The easy vilification of Superior Court Judge Kathe Tuttman, the Mitt Romney-appointed judge who freed Daniel Tavares, is looking more problematic by the day. Tavares, who’d been imprisoned for killing his mother, is now suspected of murdering a couple in Washington state.

Earlier this week, the Boston Herald reported that an oversight by Tuttman’s office several years ago, when she was an Essex County prosecutor, resulted in a child rapist’s being improperly released from prison rather than recommitted in civil court.

But, now, Essex County District Attorney Jonathan Blodgett tells Massachusetts Lawyers Weekly reporter Noah Schaffer that Tuttman was being “magnanimous” when she took the rap in a 2005 interview with the Daily Item of Lynn. And an anonymous source informs Schaffer that the paperwork had landed on the desk of an assistant court clerk and died there. As a prosecutor, Tuttman would have had no authority over a clerk, who was an employee of the judiciary.

Also, in an editorial, Lawyers Weekly presents a strong argument that the bail hearing leading to Tavares’ release was, from the point of view of any judge, absolutely routine, and that if there was any fault to be apportioned, it was a failure on the law-enforcement side to place all relevant facts before Judge Tuttman.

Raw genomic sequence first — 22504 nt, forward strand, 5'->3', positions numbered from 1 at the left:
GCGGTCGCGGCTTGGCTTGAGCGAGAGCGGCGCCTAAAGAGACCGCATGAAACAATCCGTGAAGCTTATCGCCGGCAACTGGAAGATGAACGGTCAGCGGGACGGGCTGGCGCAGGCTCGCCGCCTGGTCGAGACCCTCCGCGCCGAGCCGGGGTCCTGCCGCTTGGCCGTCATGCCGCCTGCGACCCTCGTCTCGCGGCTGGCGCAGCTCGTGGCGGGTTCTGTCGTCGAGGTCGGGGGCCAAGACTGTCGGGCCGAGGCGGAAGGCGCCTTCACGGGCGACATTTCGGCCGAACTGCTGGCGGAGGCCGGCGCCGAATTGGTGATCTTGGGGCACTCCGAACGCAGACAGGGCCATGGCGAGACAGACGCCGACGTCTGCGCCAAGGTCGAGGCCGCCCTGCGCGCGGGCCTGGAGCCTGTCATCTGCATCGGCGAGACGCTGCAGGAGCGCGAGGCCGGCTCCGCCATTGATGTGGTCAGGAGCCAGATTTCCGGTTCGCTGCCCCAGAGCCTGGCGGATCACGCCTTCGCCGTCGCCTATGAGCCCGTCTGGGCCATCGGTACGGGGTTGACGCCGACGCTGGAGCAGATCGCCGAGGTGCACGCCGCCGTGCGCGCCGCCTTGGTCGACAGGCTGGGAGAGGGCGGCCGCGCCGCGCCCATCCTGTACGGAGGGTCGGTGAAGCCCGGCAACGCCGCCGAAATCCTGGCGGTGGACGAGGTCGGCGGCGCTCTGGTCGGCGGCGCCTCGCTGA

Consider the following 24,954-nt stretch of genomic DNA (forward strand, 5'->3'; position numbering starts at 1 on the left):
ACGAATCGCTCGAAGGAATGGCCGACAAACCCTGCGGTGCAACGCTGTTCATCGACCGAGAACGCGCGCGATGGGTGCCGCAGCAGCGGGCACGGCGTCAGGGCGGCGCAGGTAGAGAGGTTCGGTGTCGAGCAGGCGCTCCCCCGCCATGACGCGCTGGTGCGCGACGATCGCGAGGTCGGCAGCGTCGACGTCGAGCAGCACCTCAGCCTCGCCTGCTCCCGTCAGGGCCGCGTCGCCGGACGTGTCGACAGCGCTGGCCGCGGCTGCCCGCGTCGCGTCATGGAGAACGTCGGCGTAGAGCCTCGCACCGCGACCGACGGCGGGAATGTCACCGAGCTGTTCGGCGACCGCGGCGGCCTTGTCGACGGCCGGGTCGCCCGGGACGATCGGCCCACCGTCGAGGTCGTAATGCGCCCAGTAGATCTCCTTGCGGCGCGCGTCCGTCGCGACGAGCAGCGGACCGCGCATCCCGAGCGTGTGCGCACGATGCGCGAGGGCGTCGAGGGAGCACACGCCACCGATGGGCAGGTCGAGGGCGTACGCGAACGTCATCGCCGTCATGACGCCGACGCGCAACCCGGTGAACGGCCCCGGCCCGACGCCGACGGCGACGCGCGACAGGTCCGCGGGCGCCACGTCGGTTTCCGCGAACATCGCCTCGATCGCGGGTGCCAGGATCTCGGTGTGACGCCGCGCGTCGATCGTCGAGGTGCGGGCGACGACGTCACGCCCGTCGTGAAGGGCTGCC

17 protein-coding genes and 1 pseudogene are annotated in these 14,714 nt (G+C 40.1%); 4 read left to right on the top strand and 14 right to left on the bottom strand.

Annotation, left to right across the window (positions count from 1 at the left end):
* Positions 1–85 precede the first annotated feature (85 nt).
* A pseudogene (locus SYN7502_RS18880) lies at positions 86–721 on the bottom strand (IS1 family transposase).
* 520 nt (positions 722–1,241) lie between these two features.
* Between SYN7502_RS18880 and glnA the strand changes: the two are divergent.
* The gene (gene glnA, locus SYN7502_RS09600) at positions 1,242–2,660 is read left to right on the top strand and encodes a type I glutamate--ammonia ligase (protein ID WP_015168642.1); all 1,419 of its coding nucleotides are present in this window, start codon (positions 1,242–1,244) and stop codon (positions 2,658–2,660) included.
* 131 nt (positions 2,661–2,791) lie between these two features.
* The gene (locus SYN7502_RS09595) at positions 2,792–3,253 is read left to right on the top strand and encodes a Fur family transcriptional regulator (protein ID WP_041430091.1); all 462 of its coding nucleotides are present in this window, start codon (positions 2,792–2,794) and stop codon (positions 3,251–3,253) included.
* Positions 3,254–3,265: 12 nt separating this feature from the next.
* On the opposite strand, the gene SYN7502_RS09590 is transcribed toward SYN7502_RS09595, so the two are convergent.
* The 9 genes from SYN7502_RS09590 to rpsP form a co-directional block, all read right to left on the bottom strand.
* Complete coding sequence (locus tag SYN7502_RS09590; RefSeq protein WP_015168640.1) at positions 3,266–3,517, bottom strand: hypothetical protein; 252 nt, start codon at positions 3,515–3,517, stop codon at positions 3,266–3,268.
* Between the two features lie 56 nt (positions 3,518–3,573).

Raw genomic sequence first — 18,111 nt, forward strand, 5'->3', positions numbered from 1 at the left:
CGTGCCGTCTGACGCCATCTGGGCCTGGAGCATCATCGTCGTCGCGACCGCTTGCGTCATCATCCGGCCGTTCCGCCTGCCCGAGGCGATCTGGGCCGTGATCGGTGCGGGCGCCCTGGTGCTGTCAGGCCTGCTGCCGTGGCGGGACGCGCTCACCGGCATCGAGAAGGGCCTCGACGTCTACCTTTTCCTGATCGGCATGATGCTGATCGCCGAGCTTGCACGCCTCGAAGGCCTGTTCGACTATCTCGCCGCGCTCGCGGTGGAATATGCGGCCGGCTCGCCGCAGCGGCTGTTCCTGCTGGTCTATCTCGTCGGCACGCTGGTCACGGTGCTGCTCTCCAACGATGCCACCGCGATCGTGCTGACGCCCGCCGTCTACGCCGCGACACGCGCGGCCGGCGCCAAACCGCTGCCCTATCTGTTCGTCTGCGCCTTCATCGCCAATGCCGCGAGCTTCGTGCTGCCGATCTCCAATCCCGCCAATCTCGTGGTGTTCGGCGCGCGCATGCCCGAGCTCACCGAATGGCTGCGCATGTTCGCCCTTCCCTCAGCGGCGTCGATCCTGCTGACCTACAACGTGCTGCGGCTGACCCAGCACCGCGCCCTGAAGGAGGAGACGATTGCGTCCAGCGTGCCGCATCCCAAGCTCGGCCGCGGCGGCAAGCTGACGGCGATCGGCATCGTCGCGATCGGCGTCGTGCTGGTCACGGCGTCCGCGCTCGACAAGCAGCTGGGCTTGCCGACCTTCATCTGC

There’s also an especially nice description of a Herald column by WTKK (96.9 FM) talk-show host Michael Graham: “a lazy rant … that was bereft of any sort of research whatsoever,” leading up to “a caveman-level conclusion: that Tuttman had been appointed only because Romney wanted to add some ‘chicks’ to the bench.”

Finally, Jonathan Saltzman and Keith O’Brien report in the Boston Globe today that the Bristol County district attorney’s office had evidence that Tavares had killed a Fall River woman — Tavares actually led officials to her grave in 2000 — but that Tavares was never charged.

Add this earlier report that the Worcester County DA’s office had been lax in tracking down Tavares, and you begin to see that blaming Tuttman for what happened — or, at least, blaming Tuttman solely for what happened — is ridiculous.